David Davis demands the UK be allowed to sign trade deals during post-Brexit transition period
Britain must be allowed to sign trade deals with other countries during any post-Brexit transition period, David Davis will declare today.
In a major speech, the Brexit Secretary will accept that the UK will effectively remain in the EU customs union for up to two years after 30 March, 2019.
But he will insist that the Government must be able to strike trade agreements with other nations - although they would not come into effect until after any transition period ends.
Mr Davis's remarks are likely to anger Brussels officials, who have stressed that the UK cannot agree its own trade deals while still following the rules of the EU.
But Mr Davis will say: "As an independent country, no longer a member of the European Union, the United Kingdom will once again have its own trading policy.
"For the first time in more than 40 years, we will be able to step out and sign new trade deals with old friends, and new allies, around the globe.
"Increasingly, we are trading with the key emerging markets of the world in Asia and the Americas. The UK’s fastest growing export markets between 2005 and 2014 included countries like China and Brazil. And we will be able to do so much more with them, when we are an independent trading nation, outside of the EU.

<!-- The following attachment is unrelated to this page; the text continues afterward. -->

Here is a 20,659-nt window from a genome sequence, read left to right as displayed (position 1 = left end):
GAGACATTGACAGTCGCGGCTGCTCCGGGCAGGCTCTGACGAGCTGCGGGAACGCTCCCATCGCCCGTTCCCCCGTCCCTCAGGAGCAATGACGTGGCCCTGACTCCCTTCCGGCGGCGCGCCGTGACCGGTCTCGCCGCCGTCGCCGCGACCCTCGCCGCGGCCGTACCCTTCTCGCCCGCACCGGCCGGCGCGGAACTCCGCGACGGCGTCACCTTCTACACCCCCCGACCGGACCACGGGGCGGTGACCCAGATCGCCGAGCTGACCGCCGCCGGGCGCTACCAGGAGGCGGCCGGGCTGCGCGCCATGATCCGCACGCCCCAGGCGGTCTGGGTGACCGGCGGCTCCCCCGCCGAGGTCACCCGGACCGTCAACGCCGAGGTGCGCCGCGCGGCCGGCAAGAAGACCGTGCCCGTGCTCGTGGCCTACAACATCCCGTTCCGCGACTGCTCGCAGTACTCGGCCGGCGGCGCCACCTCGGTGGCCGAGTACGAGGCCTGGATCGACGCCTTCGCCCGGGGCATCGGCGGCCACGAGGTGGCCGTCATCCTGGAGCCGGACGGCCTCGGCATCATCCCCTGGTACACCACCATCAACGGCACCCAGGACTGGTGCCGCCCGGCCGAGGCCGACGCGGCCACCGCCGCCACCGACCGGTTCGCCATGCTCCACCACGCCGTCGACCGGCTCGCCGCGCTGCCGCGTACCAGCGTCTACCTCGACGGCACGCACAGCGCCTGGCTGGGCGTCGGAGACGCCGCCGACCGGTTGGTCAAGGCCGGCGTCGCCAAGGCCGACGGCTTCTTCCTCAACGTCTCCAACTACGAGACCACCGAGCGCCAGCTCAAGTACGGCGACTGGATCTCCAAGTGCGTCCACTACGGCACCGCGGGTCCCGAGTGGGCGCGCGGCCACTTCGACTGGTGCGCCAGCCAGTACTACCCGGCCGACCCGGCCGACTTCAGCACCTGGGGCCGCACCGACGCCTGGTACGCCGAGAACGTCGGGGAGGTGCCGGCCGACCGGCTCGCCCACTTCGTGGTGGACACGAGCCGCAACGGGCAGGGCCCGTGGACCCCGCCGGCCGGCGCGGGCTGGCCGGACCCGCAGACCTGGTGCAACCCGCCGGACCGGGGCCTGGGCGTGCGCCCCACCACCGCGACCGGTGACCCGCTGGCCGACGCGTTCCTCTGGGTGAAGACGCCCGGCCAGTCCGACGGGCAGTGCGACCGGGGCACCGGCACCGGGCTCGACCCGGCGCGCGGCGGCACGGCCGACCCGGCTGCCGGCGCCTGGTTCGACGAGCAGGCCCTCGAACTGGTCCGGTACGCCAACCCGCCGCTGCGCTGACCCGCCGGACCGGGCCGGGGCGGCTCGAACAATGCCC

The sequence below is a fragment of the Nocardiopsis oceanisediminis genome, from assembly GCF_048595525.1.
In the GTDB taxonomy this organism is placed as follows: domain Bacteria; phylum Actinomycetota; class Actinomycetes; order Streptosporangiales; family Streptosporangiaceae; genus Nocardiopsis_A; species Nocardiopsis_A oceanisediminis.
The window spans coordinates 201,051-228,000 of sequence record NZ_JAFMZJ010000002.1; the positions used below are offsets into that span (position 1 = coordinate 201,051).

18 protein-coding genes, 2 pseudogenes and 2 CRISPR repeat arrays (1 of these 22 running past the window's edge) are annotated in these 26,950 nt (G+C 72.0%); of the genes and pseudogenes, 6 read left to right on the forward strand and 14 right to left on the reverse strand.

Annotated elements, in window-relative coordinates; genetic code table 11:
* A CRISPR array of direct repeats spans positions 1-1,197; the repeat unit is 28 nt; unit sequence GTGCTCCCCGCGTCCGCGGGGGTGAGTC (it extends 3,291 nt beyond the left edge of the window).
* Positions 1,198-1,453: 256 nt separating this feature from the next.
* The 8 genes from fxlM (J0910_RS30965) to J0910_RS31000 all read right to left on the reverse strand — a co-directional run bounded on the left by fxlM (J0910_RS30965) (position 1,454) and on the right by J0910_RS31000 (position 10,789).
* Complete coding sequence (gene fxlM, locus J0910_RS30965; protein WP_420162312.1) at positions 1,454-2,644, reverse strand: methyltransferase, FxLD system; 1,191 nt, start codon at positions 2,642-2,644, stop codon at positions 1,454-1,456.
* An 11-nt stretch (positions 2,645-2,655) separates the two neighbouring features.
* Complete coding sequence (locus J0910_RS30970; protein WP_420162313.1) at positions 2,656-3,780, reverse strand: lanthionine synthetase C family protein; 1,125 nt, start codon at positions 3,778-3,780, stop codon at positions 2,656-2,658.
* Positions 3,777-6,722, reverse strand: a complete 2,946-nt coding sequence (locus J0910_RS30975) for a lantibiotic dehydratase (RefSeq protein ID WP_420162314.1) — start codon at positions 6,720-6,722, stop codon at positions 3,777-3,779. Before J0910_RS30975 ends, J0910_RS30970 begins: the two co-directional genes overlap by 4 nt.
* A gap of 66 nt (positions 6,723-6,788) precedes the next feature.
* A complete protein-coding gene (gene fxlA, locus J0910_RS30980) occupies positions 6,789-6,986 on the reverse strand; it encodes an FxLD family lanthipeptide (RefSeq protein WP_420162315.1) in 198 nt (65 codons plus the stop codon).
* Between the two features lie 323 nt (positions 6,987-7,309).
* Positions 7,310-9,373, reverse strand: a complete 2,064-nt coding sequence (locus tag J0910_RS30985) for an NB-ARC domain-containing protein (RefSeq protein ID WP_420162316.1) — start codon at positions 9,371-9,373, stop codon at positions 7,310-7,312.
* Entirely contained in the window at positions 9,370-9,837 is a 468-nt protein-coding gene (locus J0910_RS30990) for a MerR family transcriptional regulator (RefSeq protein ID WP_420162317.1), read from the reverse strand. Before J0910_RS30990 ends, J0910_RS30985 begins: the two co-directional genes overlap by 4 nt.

"Of course, maintaining access to each other's markets on current terms means we will replicate the effects of the EU customs union during the implementation period. But participating in a customs union should not preclude us from formally negotiating — or indeed signing — trade agreements.
"Although, of course, they would not enter into force until the implementation period has ended."
Speaking in the House of Commons earlier this week, Mr Davis acknowledged "there may well be an argument" with Brussels over the issue.
He said: "There are people within the union who want to restrict any advantage for us."
Mr Davis's speech comes a day after Philip Hammond sparked a furious Tory backlash by suggesting Brexit would only result in "very modest" changes in Britain's relationship with the EU.
Speaking at the World Economic Forum in Davos, the Chancellor said that business pressure group the CBI was right to call for the “closest possible relationship between the EU and UK post-Brexit”.
In a speech, he declared: “We are taking two completely interconnected and aligned economies with high levels of trade and selectively moving them, hopefully very modestly apart.”
But Mr Hammond was slapped down by Downing Street, with a Number 10 source saying: "The Government’s policy is that we are leaving the single market and the customs union.
"Whilst we want a deep and special economic partnership with the EU after we leave, these could not be described as very modest changes."